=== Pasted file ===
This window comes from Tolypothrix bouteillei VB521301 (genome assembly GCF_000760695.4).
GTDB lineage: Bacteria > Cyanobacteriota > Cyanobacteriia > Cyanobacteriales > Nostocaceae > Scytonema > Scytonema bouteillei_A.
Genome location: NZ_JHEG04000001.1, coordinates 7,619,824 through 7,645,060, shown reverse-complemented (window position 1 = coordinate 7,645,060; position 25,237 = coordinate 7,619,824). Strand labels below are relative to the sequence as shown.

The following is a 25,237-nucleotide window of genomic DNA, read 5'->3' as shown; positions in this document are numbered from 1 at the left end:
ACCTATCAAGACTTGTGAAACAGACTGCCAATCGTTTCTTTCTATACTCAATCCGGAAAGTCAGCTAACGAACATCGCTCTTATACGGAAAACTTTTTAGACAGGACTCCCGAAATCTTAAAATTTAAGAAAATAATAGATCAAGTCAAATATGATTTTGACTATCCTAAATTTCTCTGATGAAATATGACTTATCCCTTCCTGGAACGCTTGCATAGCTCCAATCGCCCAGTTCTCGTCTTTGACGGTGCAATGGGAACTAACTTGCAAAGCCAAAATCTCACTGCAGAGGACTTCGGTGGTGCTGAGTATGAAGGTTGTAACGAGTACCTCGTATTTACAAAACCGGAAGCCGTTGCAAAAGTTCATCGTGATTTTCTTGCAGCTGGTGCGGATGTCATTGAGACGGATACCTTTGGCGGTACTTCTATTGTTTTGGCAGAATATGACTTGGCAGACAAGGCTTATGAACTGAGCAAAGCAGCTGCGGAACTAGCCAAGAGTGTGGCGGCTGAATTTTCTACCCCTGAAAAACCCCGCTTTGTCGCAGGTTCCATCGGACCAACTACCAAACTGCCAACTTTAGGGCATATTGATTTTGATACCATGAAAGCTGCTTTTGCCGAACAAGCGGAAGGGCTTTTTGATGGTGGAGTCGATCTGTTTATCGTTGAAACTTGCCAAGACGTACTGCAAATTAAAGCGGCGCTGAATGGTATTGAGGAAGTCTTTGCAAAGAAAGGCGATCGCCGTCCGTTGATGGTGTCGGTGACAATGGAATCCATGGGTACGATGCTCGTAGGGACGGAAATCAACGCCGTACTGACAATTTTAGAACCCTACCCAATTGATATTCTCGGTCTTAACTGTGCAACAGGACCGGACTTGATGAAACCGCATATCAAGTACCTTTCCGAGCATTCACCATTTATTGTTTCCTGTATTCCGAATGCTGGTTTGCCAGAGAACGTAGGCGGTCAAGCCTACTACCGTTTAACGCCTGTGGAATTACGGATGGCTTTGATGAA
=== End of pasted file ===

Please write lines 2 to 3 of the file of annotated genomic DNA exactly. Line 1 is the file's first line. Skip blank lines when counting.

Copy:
GTDB lineage: Bacteria > Cyanobacteriota > Cyanobacteriia > Cyanobacteriales > Nostocaceae > Scytonema > Scytonema bouteillei_A.
Genome location: NZ_JHEG04000001.1, coordinates 7,619,824 through 7,645,060, shown reverse-complemented (window position 1 = coordinate 7,645,060; position 25,237 = coordinate 7,619,824). Strand labels below are relative to the sequence as shown.